What the Growth of ESG Investing Means for Advisors – ValueWalk Premium
ESG Investing

What the Growth of ESG Investing Means for Advisors

Advisor Perspectives welcomes guest contributions. The views presented here do not necessarily represent those of Advisor Perspectives.

Q3 2020 hedge fund letters, conferences and more

Record flows to ESG funds means that advisors will have access to better tools to analyze product effectiveness and will be able to construct customized solutions for their clients.

ESG investing is the hottest trend in asset management. Despite YTD fund outflows of $167 billion for all funds and ETFs, ESG-related funds saw record-setting inflows of almost $21 billion (through June 30), nearly matching their total 2019 fund flows of $21.4 billion.1 In 2019 alone, total ESG fund flows were four-times higher than the previous calendar year record.2

ESG Investing

Investors’ embrace of ESG investing is also getting the attention of companies and regulators. In August 2019, the Business Roundtable announced a new, expanded “Statement on the Purpose of a Corporation,” committing its companies to benefitting all stakeholders and not just shareholders. It was signed by 181 CEOs, many representing some of the largest companies in the world. Whether this commitment is little more than mere virtue-signaling or a genuine commitment remains to be seen. But regardless of motivation, it’s clear that companies are paying attention to the demands of their investor base.

The parabolic rise in ESG investing has met regulatory resistance from the Trump Administration by way of the US Department of Labor (DOL). In June, the DOL proposed a new rule stating plan fiduciaries may not invest in ESG vehicles if the strategy subordinates returns or increases risk for the purpose of “non-financial objectives.” The proposed rule, combined with recent enforcement activity, suggests there’s skepticism and hostility inside the administration and DOL regarding ERISA plan investments in ESG funds. Notably, there were nearly 1,500 comments provided to the DOL during its uncharacteristically short 30-day comment period. Comments on the proposed rule – which came from a wide variety of asset managers, pension funds, investor groups, and others – were overwhelmingly negative and opposed to the rule.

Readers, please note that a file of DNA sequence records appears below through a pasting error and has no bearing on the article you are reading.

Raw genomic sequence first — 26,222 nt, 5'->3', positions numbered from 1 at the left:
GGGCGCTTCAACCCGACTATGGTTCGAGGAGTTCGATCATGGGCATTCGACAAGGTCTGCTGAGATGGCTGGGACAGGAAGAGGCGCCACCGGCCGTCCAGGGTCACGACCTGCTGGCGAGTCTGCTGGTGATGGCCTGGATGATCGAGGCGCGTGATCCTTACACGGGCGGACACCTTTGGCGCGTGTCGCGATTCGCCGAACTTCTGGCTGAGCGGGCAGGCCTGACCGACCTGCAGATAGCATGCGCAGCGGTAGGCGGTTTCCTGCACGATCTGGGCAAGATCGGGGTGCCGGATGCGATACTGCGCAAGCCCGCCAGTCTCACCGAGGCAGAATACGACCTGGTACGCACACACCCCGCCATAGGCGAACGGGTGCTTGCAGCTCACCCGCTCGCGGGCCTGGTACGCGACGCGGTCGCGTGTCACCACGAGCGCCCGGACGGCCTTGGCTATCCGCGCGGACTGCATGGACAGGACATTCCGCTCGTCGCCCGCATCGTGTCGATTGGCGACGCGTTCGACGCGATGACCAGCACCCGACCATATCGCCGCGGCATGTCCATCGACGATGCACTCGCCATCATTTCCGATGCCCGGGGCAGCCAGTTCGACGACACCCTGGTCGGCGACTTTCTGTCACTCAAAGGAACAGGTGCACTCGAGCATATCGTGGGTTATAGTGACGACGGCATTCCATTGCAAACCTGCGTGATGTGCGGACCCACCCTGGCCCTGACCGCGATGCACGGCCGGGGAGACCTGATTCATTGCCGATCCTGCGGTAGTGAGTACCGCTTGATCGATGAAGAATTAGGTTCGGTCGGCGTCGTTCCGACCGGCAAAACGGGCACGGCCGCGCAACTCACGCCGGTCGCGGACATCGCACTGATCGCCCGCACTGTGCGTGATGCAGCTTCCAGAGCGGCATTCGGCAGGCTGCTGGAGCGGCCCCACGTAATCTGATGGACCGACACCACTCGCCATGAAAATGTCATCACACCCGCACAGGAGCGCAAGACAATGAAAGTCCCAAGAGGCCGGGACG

What’s next for ESG?

With such powerful momentum fueling the growth of ESG investing, there are several developments that advisors and investors should consider. Among those are the following:

ESG investing will go mainstream over the next few years. It will no longer be a niche investment strategy. There’s no ignoring the market; billions of dollars of new AUM flowing into ESG solutions will continue to influence firms’ capital-deployment considerations and put pressure on boards to bend to the demands of investors. This trend will only accelerate as more women and millennials join – and eventually overtake – the ranks of investors. Increased market demand will result in more product choices and lower fees. Further, pressure is growing on fund complexes to improve their ESG practices across their entire product line, not just ESG-specific products. Consider BlackRock, the world’s largest asset manager. In Larry Fink’s 2020 letter to CEOs, he put sustainability at the center of BlackRock’s approach to investing. The DOL will cave to pressure from investors and asset managers. Pay attention to not only market demand for ESG solutions, but also to how that demand is pressuring their supply chains and regulatory bodies.

Read the full article here by Donald Calcagni, Advisor Perspectives


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